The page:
We have finished our round of winter Varroa treatments. To treat our bees for Varroa, we have been using Oxalic acid vapour. Oxalic acid is an effective treatment with an efficacy of over 95%. This means that a single treatment can kill 95% of the mite population in the hive. Unfortunately, it is only effective on phoretic mites and has no effect on mites within the brood. Because of this, treatments are usually done during broodless periods and the winter is one of the best opportunities.
We also use Oxalic acid as an autumn treatment. As brood is present within the hive during the autumn period, we administer four treatments, each one a week apart. As the Oxalic crystals can stay present in the hive for more than a week, these repeat treatments mean that we cover a whole brood cycle. This is important as the acid has no effect on mites in the brood and this sustained treatment period means that mites will be exposed to the acid as they emerge.
How does it work
The acid is dispersed through the hive by heating it in a vaporiser where it will re-crystallise across the inside of the hive. It will then be spread further by the bees as they move around the hive. Any mites that come into contact with the acid. It is thought that the acid causes damage to the mites feet and mouth parts which means that they can no longer grip or feed. How ever it works, it has a massive effect on the mite population with evidence suggesting that the varroa mite will not develop any resistance.
Oxalic acid vapour is considered to be less harmful to bees during administration than trickle treatments. This is because it has no harmful effects on the bees and can be administered without opening the hive. It does, however, present a greater risk to the beekeeper and the appropriate safety equipment must be worn.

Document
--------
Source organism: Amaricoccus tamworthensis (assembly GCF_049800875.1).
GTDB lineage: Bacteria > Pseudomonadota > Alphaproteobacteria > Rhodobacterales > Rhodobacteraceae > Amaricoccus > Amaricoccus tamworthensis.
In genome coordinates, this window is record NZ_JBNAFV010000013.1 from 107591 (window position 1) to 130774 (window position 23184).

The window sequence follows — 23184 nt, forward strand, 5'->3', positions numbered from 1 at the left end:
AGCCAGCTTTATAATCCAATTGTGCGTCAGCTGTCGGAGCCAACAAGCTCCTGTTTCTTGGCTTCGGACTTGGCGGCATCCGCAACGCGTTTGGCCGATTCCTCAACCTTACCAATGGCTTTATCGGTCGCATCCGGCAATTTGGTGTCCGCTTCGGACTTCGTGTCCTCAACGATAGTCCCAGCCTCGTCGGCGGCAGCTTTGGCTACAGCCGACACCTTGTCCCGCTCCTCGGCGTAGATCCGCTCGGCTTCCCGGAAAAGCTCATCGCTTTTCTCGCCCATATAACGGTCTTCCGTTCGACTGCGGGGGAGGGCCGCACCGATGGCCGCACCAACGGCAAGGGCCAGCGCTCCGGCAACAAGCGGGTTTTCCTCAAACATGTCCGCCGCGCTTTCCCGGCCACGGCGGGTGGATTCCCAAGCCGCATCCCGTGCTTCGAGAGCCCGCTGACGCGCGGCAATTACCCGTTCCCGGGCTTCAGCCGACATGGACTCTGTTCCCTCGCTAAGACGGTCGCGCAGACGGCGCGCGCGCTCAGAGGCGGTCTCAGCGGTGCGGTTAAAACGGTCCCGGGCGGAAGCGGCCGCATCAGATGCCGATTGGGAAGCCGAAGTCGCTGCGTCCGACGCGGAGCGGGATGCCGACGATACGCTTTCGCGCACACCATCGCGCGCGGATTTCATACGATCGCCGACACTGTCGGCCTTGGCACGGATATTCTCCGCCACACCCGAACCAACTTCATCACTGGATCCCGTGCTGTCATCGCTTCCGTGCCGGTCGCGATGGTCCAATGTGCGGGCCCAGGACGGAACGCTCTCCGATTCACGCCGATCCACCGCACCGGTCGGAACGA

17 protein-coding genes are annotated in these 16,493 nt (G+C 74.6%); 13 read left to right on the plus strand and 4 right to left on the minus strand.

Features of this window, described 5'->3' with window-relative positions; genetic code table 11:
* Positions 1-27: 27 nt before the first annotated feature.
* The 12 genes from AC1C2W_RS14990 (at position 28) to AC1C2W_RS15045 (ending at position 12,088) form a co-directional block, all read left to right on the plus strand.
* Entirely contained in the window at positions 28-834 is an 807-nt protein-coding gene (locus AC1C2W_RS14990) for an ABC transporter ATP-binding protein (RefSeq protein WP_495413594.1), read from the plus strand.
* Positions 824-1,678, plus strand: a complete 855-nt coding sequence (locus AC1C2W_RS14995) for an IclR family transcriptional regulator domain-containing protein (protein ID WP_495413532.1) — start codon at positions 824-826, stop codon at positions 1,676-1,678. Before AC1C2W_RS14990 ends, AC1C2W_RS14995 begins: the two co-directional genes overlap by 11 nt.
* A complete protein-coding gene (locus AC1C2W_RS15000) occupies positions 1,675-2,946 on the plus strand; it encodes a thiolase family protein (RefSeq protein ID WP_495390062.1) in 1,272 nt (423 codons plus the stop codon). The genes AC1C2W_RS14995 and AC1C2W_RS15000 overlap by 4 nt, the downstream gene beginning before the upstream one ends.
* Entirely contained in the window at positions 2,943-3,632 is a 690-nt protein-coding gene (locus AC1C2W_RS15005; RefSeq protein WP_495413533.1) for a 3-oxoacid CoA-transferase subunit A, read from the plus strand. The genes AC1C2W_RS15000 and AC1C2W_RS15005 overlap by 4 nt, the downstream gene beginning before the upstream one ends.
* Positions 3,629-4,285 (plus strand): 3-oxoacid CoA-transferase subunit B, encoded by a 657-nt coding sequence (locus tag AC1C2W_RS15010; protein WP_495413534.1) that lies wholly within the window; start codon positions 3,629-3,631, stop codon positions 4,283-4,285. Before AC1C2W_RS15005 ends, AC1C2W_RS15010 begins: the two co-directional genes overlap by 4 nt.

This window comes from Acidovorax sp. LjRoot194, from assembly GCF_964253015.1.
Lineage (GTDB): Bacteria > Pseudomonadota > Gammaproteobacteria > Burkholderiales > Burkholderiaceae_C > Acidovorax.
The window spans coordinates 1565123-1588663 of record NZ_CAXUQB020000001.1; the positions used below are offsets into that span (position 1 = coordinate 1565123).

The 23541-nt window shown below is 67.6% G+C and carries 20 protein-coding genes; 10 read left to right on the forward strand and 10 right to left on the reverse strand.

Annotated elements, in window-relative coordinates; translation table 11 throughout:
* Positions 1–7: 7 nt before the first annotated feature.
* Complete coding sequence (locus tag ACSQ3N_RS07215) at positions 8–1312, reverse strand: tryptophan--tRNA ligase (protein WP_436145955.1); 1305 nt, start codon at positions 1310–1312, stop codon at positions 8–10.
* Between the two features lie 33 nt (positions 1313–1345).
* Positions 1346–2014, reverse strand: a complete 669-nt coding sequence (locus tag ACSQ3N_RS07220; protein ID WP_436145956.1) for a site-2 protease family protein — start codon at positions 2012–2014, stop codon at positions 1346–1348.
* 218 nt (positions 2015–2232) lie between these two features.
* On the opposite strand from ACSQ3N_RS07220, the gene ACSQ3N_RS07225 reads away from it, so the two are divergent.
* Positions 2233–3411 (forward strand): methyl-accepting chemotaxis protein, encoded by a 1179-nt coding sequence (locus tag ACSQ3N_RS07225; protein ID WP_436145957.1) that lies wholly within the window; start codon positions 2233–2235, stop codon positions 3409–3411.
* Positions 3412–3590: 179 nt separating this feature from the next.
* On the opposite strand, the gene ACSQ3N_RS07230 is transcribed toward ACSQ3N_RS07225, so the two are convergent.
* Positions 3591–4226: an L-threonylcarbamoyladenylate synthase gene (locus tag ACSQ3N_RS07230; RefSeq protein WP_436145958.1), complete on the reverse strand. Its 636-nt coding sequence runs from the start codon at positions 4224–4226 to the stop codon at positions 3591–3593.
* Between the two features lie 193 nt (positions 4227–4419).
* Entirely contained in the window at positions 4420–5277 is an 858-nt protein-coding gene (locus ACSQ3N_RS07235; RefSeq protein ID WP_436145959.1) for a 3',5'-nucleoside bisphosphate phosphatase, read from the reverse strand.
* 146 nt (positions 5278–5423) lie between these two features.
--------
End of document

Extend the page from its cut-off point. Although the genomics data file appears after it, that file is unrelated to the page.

There are many Oxalic vaporisers on the market, at a range of costs. Many are reliant on a battery pack that is used to heat a dish with a measured amount of acid in. The long wand on these allow the beekeeper to keep a good distance. However, the battery packs make these units heavy and difficult to lug around.
Foggers have also become common as a means of delivering Oxalic acid. (A fogger works by heating an Oxalic acid solution (such as oxalic acid and distilled water) and forcing it into the hive as a mist. The effectiveness is similar to that of vaporising and gas powered foggers are lighter and easier to use than electric vaporisers.
We administer Oxalic acid with a gas powered vaporiser. This involves heating a chamber with a gas torch and then adding a measured amount of acid in a treatment cup. As the acid is vaporised it is forced out of the outlet into the hive. We use a vaporiser called Gas-Vap which is an inexpensive and light weight unit which we have found very effective. We will be writing a review on it shortly.